During Women’s History Month we often focus on great women and women pioneers. But for Women’s History Month 2022, here at the Department of History, we are privileged to be able to concentrate on one of our own, Mary Turner Wolstenholme. Mary represents so many women who might have considered themselves ordinary but whose achievements tell us so much about women’s lives and opportunities. With the kind permission her daughters Gilly Pinner and Julie Wolstenholme and through their generous donation of their mother’s documents and photographs from her time at Reading we present: Mary Turner Wolstenholme.
Mary Turner completed a BA Hons in Geography and graduated on 1st July 1948. She graduated in the same year that the eminent historian Doris Stenton received her doctorate in History. 1948 was also an auspicious year that saw the founding of the NHS. After graduating from Reading in 1948 with a BA Hons in Geography, Mary (known as Molly) went on to complete her teacher’s diploma at Manchester Victoria University. She subsequently became a teacher at a local high school in the Rossendale Valley, Lancashire, known as Whitewell Bottom. She married Robert Wolstenholme in 1952 and her daughter Gilly was born in 1956 and Julie in 1959. Mary retuned to teaching when her own daughters started school, as a primary school teacher, first at Stubbins County Primary then Edenfield CofE Primary. She continued teaching at Edenfield, later becoming Deputy Head, until taking early retirement in the 1980s. Through the kind gift of Mary’s personal papers we can see her journey to becoming an educator herself though her time at Reading.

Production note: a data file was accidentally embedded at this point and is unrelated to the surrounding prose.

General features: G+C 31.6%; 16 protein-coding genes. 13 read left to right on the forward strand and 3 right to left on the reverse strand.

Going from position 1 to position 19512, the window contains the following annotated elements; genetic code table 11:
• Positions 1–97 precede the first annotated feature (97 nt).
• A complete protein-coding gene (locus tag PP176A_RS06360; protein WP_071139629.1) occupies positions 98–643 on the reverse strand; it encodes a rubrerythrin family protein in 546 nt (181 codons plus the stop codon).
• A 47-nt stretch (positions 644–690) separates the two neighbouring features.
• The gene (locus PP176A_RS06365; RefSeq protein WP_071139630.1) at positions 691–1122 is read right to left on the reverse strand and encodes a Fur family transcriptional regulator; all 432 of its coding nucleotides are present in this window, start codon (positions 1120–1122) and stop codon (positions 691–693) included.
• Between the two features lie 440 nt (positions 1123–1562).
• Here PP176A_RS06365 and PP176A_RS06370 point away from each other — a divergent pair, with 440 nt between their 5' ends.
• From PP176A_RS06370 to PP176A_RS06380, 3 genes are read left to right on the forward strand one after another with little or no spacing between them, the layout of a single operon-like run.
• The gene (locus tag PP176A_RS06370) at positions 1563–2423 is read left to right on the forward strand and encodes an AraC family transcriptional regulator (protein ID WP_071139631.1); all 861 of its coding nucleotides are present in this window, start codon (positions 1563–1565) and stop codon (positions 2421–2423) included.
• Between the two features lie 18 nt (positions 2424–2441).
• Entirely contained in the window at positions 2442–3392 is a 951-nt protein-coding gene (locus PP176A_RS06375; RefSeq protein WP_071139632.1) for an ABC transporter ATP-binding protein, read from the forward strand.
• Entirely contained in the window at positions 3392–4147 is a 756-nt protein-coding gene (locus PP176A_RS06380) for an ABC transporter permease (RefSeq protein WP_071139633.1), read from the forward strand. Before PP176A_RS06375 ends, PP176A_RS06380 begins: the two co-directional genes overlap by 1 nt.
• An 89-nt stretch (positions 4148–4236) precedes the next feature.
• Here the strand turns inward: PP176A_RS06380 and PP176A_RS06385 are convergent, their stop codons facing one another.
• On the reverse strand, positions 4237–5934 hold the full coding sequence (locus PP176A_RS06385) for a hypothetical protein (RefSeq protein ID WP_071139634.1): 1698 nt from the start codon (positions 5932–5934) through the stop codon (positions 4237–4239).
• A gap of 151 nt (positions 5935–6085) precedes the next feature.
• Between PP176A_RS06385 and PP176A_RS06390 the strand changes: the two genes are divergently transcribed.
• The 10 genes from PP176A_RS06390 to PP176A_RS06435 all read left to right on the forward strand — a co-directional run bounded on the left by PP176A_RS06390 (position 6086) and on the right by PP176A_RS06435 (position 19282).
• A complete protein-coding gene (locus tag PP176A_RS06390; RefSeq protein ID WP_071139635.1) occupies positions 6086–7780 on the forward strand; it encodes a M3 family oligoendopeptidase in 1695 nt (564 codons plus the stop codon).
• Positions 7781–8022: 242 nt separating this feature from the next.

Rag Week 12th March 1947
Rag week is almost a lost tradition, it was a designated week when the university and the town came together; students organised fayres and a procession of floats to raise money for local charities.
Students attempt to kidnap Phoebe Cusden, first female mayor of Reading and eminent peace campaigner. Read more about Phoebe Cusden at the Berkshire Records Office where her papers are held The Berkshire Record Office.
BA Geography examinations consisted of eight 3-hour papers. How would you have done?
Other papers included: Human and Historical Geography, Geography (PRACTICAL), Physical Geography, Regional Geography (EUROPE), Regional Geography (BRITISH ISLES AND FRANCE), Economic Geography, Cartography.
Graduands for presentation
When Mary graduated there were a surprising number of women gaining a Bachelor of Arts degree from the Faculty of Letters. For the Bachelor of Science degrees however the number of women dwindles hugely!
Doris Mary Stenton (Lady Stenton), was awarded her doctoral degree D. Litt. from the Faculty of Letters at the same presentation.
Reference in application for Education Methods (modern PGCE)
What Mary made of her reference from Professor Austen Miller in 1949 we do not know but it is eye-wateringly misogynistic by C21st standards! While Mary was of a ‘frank, cheerful and warm-hearted disposition’, she might not make ‘a great scholar’. In fact
In 1878, the University of London was the first to award degrees to women. Both Oxbridge universities were among the last to grant women degrees on the same terms as men: Oxford in 1920 but not until 1948 at Cambridge, the same year that Mary Turner graduated from Reading. The granting of degrees by Cambridge caused a huge amount of unrest with male undergraduates burning effigies of women students and throwing fireworks at the windows of women’s colleges. Even then, the university was allowed to limit the numbers of female students relative to men and continued to exercise that power to the full. The University of Reading awarded degrees to women on the same terms as men from its inception in 1926.
Mary Turner, BA Geography, 1st July 1948
By Dr Jacqui Turner, with great thanks to Mary’s daughters for sharing these wonderful images with us.